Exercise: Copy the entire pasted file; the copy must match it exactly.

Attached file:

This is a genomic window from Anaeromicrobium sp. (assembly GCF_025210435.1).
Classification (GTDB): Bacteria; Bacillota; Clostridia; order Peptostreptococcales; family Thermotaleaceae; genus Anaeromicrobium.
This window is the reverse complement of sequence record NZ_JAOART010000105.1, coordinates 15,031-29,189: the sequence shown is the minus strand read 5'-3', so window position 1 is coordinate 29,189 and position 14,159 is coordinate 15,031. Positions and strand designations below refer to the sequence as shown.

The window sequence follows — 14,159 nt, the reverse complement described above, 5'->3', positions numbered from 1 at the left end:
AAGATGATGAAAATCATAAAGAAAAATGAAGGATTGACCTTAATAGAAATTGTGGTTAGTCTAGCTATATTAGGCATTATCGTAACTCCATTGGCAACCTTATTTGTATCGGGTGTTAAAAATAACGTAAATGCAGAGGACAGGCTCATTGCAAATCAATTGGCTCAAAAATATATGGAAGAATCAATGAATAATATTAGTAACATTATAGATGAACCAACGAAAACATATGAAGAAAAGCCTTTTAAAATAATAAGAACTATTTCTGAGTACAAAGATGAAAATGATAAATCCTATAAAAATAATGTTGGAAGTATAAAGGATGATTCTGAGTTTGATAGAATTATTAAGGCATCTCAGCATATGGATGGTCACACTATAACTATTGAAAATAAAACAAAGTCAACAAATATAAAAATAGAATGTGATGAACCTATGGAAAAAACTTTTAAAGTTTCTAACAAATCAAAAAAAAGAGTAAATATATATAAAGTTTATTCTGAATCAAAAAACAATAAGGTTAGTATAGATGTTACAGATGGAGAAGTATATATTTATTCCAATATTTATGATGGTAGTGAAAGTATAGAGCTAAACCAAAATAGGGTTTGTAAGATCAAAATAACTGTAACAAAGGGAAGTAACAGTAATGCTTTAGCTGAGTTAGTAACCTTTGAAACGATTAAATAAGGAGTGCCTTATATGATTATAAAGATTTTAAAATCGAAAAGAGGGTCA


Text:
This is a genomic window from Anaeromicrobium sp. (assembly GCF_025210435.1).
Classification (GTDB): Bacteria; Bacillota; Clostridia; order Peptostreptococcales; family Thermotaleaceae; genus Anaeromicrobium.
This window is the reverse complement of sequence record NZ_JAOART010000105.1, coordinates 15,031-29,189: the sequence shown is the minus strand read 5'-3', so window position 1 is coordinate 29,189 and position 14,159 is coordinate 15,031. Positions and strand designations below refer to the sequence as shown.

The window sequence follows — 14,159 nt, the reverse complement described above, 5'->3', positions numbered from 1 at the left end:
AAGATGATGAAAATCATAAAGAAAAATGAAGGATTGACCTTAATAGAAATTGTGGTTAGTCTAGCTATATTAGGCATTATCGTAACTCCATTGGCAACCTTATTTGTATCGGGTGTTAAAAATAACGTAAATGCAGAGGACAGGCTCATTGCAAATCAATTGGCTCAAAAATATATGGAAGAATCAATGAATAATATTAGTAACATTATAGATGAACCAACGAAAACATATGAAGAAAAGCCTTTTAAAATAATAAGAACTATTTCTGAGTACAAAGATGAAAATGATAAATCCTATAAAAATAATGTTGGAAGTATAAAGGATGATTCTGAGTTTGATAGAATTATTAAGGCATCTCAGCATATGGATGGTCACACTATAACTATTGAAAATAAAACAAAGTCAACAAATATAAAAATAGAATGTGATGAACCTATGGAAAAAACTTTTAAAGTTTCTAACAAATCAAAAAAAAGAGTAAATATATATAAAGTTTATTCTGAATCAAAAAACAATAAGGTTAGTATAGATGTTACAGATGGAGAAGTATATATTTATTCCAATATTTATGATGGTAGTGAAAGTATAGAGCTAAACCAAAATAGGGTTTGTAAGATCAAAATAACTGTAACAAAGGGAAGTAACAGTAATGCTTTAGCTGAGTTAGTAACCTTTGAAACGATTAAATAAGGAGTGCCTTATATGATTATAAAGATTTTAAAATCGAAAAGAGGGTCA